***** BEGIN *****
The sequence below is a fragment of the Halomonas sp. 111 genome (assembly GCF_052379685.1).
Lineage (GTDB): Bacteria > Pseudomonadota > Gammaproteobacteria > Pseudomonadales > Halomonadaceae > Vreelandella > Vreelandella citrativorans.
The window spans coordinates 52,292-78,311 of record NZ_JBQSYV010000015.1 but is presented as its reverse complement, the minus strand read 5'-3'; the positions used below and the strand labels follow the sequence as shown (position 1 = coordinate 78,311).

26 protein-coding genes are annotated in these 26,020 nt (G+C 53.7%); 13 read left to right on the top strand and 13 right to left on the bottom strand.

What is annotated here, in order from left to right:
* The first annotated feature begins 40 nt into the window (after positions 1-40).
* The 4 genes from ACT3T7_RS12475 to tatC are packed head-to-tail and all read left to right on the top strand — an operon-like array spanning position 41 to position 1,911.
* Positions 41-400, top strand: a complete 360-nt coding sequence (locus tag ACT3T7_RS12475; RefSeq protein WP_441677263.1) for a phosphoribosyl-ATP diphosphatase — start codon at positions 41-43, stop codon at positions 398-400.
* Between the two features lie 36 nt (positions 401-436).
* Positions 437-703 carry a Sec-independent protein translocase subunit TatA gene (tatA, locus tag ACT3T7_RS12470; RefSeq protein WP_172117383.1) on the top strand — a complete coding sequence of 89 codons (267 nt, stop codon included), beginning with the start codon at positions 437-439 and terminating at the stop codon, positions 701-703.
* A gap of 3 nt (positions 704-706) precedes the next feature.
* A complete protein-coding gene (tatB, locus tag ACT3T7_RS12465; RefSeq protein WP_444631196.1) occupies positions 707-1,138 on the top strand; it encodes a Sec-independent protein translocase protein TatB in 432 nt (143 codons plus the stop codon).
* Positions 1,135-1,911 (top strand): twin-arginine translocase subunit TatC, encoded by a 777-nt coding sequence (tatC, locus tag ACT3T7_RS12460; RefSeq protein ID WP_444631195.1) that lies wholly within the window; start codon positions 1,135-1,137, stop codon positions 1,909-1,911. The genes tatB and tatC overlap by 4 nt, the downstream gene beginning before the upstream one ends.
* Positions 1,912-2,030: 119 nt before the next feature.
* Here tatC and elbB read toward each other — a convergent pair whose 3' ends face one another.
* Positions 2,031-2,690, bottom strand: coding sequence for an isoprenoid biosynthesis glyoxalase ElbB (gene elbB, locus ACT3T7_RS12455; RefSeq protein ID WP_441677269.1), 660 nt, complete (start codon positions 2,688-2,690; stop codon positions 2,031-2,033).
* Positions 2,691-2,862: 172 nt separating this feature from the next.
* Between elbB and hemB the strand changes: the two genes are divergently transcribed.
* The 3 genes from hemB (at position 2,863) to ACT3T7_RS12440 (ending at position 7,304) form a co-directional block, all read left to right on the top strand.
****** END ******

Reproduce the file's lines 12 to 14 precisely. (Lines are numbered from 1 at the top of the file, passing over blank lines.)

* A complete protein-coding gene (tatB, locus tag ACT3T7_RS12465; RefSeq protein WP_444631196.1) occupies positions 707-1,138 on the top strand; it encodes a Sec-independent protein translocase protein TatB in 432 nt (143 codons plus the stop codon).
* Positions 1,135-1,911 (top strand): twin-arginine translocase subunit TatC, encoded by a 777-nt coding sequence (tatC, locus tag ACT3T7_RS12460; RefSeq protein ID WP_444631195.1) that lies wholly within the window; start codon positions 1,135-1,137, stop codon positions 1,909-1,911. The genes tatB and tatC overlap by 4 nt, the downstream gene beginning before the upstream one ends.
* Positions 1,912-2,030: 119 nt before the next feature.